2010-04-06

112

pyblocxs: Bayesian Low-Counts X-ray Spectral Analysis in Sherpa  

NASA Astrophysics Data System (ADS)

Typical X-ray spectra have low counts and should be modeled using the Poisson distribution. However, ?2 statistic is often applied as an alternative and the data are assumed to follow the Gaussian distribution. A variety of weights to the statistic or a binning of the data is performed to overcome the low counts issues. However, such modifications introduce biases or/and a loss of information. Standard modeling packages such as XSPEC and Sherpa provide the Poisson likelihood and allow computation of rudimentary MCMC chains, but so far do not allow for setting a full Bayesian model. We have implemented a sophisticated Bayesian MCMC-based algorithm to carry out spectral fitting of low counts sources in the Sherpa environment. The code is a Python extension to Sherpa and allows to fit a predefined Sherpa model to high-energy X-ray spectral data and other generic data. We present the algorithm and discuss several issues related to the implementation, including flexible definition of priors and allowing for variations in the calibration information.

Siemiginowska, A.; Kashyap, V.; Refsdal, B.; van Dyk, D.; Connors, A.; Park, T.

2011-07-01

113

Exact Solution for the Hypergeometric Green's Function Describing Spectral Formation in X-Ray Pulsars  

E-print Network

An eigenfunction expansion method involving hypergeometric functions is used to solve the partial differential equation governing the transport of radiation in an X-ray pulsar accretion column containing a radiative shock. The procedure yields the exact solution for the Green's function, which describes the scattering of monochromatic radiation injected into the column from a source located near the surface of the star. Collisions between the injected photons and the infalling electrons cause the radiation to gain energy as it diffuses through the gas and gradually escapes by passing through the walls of the column. The presence of the shock enhances the energization of the radiation and creates a power-law spectrum at high energies, which is typical for a Fermi process. The analytical solution for the Green's function provides important physical insight into the spectral formation process in X-ray pulsars, and it also has direct relevance for the interpretation of spectral data for these sources. Additional interesting mathematical aspects of the problem include the establishment of a closed-form expression for the quadratic normalization integrals of the orthogonal eigenfunctions, and the derivation of a new summation formula involving products of hypergeometric functions. By taking various limits of the general expressions, we also develop new linear and bilinear generating functions for the Jacobi polynomials.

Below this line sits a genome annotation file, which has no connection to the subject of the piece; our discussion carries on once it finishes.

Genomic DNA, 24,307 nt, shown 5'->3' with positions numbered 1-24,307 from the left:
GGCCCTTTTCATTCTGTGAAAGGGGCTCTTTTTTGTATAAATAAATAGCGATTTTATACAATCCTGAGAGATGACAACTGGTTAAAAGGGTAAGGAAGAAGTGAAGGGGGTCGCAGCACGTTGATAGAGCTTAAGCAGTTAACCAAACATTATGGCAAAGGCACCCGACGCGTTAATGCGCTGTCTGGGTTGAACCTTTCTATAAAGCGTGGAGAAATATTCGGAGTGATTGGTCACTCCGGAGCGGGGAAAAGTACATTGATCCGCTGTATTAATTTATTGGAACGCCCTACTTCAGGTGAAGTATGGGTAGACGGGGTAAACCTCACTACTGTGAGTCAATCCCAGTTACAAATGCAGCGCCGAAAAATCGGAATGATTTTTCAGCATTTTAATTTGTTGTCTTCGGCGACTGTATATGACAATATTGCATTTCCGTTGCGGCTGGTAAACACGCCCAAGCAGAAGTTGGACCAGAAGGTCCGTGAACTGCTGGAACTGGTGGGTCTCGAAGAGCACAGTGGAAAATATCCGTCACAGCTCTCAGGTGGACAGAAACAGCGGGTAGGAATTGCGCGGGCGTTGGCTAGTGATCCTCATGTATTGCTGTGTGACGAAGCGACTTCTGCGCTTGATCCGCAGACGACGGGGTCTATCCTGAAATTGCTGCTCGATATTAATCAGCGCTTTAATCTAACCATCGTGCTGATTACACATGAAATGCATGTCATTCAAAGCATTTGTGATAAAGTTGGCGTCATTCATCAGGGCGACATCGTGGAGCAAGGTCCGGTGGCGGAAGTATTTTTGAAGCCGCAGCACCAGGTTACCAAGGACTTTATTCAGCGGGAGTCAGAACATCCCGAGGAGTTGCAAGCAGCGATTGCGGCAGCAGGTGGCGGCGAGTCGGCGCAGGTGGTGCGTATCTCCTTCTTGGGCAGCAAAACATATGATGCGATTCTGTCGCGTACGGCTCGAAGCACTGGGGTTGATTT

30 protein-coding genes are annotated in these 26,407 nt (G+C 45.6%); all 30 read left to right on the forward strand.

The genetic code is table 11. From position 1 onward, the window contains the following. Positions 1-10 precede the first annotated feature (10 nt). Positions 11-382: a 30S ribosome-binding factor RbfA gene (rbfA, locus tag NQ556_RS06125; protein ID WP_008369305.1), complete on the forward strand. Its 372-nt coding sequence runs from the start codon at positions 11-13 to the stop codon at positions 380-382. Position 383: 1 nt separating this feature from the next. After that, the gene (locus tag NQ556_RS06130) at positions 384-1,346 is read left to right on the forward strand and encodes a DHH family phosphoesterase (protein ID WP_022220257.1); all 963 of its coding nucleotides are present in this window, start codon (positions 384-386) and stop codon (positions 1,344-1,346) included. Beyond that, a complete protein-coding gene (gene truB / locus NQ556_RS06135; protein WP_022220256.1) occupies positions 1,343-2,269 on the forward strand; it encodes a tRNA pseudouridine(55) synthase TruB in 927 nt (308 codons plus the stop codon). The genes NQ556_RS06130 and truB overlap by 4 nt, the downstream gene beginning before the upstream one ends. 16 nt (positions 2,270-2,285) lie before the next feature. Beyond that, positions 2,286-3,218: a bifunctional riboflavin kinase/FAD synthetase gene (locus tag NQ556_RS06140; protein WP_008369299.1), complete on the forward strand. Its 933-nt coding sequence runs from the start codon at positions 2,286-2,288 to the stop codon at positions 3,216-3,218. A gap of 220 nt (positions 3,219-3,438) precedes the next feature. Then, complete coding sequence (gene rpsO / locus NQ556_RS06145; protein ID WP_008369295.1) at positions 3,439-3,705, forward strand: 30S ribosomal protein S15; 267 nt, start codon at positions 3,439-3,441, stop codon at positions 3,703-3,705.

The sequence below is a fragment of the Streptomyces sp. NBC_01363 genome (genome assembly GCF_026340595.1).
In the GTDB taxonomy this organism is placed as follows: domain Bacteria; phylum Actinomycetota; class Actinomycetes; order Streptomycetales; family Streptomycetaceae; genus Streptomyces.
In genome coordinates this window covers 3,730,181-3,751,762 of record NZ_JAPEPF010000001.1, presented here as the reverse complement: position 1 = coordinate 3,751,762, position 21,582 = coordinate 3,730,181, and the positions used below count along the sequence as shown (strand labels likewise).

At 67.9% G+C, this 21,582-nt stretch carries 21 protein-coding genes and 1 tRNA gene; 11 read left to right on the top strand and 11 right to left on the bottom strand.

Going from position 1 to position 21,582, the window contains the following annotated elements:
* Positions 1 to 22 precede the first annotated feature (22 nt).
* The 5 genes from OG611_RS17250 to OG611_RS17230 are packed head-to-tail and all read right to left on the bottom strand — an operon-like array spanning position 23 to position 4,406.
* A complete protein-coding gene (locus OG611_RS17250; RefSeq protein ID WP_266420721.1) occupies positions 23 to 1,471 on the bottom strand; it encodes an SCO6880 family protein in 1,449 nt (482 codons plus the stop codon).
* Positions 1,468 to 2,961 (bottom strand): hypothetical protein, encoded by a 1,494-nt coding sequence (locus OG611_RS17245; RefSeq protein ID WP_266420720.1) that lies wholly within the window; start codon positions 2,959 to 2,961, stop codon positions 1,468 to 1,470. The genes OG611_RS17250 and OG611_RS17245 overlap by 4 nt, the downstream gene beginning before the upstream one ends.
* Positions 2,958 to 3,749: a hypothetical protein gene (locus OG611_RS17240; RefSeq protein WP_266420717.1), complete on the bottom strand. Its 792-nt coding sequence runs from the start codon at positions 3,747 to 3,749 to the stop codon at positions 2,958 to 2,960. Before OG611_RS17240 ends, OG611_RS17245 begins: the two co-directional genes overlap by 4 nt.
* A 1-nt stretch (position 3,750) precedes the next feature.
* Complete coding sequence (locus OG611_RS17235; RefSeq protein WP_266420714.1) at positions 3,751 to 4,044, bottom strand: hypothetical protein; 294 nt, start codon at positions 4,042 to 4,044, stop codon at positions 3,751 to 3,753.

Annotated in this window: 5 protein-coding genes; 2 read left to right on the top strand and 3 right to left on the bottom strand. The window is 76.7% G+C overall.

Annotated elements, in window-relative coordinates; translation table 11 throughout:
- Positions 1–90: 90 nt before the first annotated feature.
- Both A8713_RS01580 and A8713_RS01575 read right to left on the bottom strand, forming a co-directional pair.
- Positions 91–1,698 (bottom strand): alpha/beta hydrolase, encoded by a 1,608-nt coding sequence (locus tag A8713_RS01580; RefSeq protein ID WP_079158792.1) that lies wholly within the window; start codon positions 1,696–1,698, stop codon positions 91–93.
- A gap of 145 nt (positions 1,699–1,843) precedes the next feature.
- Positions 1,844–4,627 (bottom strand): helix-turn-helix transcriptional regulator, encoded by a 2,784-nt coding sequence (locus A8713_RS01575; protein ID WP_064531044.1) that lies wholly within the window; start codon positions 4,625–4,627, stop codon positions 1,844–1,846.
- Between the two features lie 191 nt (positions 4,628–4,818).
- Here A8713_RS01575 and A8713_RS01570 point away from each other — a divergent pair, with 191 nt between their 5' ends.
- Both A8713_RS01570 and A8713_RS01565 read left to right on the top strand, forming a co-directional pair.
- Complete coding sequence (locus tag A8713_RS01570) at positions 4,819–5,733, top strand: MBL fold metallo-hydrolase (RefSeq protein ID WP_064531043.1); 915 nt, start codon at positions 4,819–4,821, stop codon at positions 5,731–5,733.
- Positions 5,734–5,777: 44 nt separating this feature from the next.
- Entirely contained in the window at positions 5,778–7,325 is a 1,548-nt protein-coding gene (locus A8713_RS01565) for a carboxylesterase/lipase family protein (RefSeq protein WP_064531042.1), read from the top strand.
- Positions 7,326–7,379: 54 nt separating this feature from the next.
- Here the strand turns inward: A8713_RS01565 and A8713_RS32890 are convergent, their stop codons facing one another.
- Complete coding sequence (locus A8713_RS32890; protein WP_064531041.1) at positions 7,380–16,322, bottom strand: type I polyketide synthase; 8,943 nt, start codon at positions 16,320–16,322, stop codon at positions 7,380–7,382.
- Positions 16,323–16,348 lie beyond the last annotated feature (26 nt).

Peter A. Becker

2005-05-06

114

Exact solution for the hypergeometric Green's function describing spectral formation in x-ray pulsars  

SciTech Connect

An eigenfunction expansion method involving hypergeometric functions is used to solve the partial differential equation governing the transport of radiation in an x-ray pulsar accretion column containing a radiative shock. The procedure yields the exact solution for the Green's function, which describes the scattering of monochromatic radiation injected into the column from a source located near the surface of the star. Collisions between the injected photons and the infalling electrons cause the radiation to gain energy as it diffuses through the gas and gradually escapes by passing through the walls of the column. The presence of the shock enhances the energization of the radiation and creates a power-law spectrum at high energies, which is typical for a Fermi process. The analytical solution for the Green's function provides important physical insight into the spectral formation process in x-ray pulsars, and it also has direct relevance for the interpretation of spectral data for these sources. Additional interesting mathematical aspects of the problem include the establishment of a closed-form expression for the quadratic normalization integrals of the orthogonal eigenfunctions, and the derivation of a new summation formula involving products of hypergeometric functions. By taking various limits of the general expressions, we also develop new linear and bilinear generating functions for the Jacobi polynomials.

Becker, Peter A. [Center for Earth Observing and Space Research, School of Computational Sciences, George Mason University, Fairfax, Virginia 22030-4444 (United States)

2005-05-01

115

Search for X-ray Spectral Features in Two BL Lac Objects  

NASA Technical Reports Server (NTRS)